A couple of years ago, I told you about Foldit, a computer game that harnesses the power of human putzing to help scientists unravel the mysteries of protein structure. There's a new research paper out that uses results from Foldit as a basis for a new proposed structure of a key protein in a virus that is a relative of HIV.

As important as proteins are, we know relatively little about how and why these complex chains of amino acids fold and twist the way they do and how that structure relates to function. Foldit takes advantage of the fact that, given the right rules, people can come up with possible, plausible protein structures far faster than a computer program can factor out all the possible permutations. And that's why Foldit players—citizen scientists of a sort—were so useful in this case. Ed Yong at Not Exactly Rocket Science explains:

They discovered the structure of a protein belonging to the Mason-Pfizer monkey virus (M-PMV), a close relative of HIV that causes AIDS in monkeys. These viruses create many of their proteins in one big block. They need to be cut apart, and the viruses use a scissor enzyme –a protease – to do that. Many scientists are trying to find drugs that disable the proteases. If they don’t work, the virus is hobbled – it’s like a mechanic that cannot remove any of her tools from their box.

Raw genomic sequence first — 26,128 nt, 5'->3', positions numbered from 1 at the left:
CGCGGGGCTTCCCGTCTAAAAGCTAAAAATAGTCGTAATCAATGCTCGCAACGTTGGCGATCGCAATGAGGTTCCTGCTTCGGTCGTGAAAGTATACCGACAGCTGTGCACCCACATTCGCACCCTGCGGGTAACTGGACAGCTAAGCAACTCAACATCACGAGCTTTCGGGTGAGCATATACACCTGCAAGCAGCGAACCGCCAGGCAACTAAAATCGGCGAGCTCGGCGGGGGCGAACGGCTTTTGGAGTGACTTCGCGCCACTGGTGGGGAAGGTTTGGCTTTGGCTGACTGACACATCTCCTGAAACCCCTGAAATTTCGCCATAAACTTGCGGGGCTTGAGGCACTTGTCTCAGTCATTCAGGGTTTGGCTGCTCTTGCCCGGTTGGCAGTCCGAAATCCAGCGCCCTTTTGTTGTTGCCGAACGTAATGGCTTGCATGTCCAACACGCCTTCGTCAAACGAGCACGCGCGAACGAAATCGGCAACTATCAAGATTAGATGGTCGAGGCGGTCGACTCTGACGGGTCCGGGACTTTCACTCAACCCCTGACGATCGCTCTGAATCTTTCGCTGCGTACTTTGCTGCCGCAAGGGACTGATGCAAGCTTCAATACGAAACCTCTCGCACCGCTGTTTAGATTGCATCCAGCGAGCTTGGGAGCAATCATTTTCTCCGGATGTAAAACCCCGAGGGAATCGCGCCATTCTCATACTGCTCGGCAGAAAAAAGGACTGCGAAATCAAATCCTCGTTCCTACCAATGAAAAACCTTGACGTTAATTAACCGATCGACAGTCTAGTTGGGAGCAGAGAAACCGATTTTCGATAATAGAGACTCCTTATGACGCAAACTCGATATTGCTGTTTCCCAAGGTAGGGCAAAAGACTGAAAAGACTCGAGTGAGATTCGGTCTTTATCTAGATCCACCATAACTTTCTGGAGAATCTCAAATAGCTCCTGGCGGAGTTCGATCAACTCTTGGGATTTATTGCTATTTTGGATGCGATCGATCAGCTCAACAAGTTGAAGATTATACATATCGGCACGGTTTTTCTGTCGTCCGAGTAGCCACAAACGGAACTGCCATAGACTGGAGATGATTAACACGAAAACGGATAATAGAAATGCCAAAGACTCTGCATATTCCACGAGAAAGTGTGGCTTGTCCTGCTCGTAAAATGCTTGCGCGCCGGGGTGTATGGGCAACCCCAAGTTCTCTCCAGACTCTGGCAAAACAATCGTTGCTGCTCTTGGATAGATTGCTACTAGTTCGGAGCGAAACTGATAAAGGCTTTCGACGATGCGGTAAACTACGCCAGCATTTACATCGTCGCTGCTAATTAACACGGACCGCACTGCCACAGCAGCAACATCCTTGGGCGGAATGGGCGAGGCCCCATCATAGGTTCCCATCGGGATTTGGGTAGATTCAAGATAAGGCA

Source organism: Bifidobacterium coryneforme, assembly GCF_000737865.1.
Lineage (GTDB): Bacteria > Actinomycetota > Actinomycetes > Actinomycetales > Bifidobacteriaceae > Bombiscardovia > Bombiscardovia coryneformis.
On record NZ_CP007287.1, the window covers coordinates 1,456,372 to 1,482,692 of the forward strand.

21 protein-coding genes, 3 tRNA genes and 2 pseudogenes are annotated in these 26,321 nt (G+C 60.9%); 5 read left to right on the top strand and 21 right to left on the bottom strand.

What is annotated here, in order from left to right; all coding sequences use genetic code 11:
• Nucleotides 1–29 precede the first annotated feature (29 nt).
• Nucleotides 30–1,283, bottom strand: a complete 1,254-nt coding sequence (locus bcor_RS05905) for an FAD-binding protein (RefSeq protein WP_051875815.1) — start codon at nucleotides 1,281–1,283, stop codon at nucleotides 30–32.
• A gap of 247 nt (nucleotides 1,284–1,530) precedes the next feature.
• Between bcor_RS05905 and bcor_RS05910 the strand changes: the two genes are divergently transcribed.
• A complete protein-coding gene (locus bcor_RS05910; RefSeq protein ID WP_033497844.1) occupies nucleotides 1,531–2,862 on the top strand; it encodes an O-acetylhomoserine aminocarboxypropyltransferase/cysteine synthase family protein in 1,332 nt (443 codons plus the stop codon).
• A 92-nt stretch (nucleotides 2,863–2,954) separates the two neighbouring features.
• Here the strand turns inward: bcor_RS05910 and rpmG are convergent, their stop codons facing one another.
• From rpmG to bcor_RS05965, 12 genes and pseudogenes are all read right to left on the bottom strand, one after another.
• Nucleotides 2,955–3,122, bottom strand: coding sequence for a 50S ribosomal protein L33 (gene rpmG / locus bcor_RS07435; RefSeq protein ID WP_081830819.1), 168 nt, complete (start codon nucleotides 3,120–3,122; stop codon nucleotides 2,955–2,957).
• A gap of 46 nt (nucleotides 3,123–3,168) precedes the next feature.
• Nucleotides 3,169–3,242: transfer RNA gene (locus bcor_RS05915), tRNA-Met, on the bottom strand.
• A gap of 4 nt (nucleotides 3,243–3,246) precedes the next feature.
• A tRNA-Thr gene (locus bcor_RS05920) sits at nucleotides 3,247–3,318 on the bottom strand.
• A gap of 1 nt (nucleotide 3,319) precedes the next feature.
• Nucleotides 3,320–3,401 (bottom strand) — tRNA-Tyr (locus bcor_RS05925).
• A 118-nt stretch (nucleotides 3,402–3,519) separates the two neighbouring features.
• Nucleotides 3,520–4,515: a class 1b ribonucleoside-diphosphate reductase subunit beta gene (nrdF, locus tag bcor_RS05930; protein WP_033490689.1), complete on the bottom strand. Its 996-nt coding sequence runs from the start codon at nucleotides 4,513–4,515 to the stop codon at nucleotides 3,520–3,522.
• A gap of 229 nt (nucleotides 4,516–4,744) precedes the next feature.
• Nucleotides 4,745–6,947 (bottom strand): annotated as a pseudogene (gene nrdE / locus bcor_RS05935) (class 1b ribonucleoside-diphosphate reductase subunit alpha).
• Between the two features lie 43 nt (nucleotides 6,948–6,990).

To disable M-PMV’s protease, we need to know exactly what it looks like. Like real scissors, the proteases come in two halves that need to lock together in order to work. If we knew where the halves joined together, we could create drugs that prevent them from uniting. But until now, scientists have only been able to discern the structure of the two halves together. They have spent more than ten years trying to solve structure of a single isolated half, without any success.

The Foldit players had no such problems. They came up with several answers, one of which was almost close to perfect. In a few days, Khatib had refined their solution to deduce the protein’s final structure, and he has already spotted features that could make attractive targets for new drugs.

“This is the first instance that we are aware of in which online gamers solved a longstanding scientific problem,” writes Khatib. “These results indi­cate the potential for integrating video games into the real-world scientific process: the ingenuity of game players is a formidable force that, if properly directed, can be used to solve a wide range of scientific problems.”

Untouchable blood-camera goes to Africa for HIV portrait series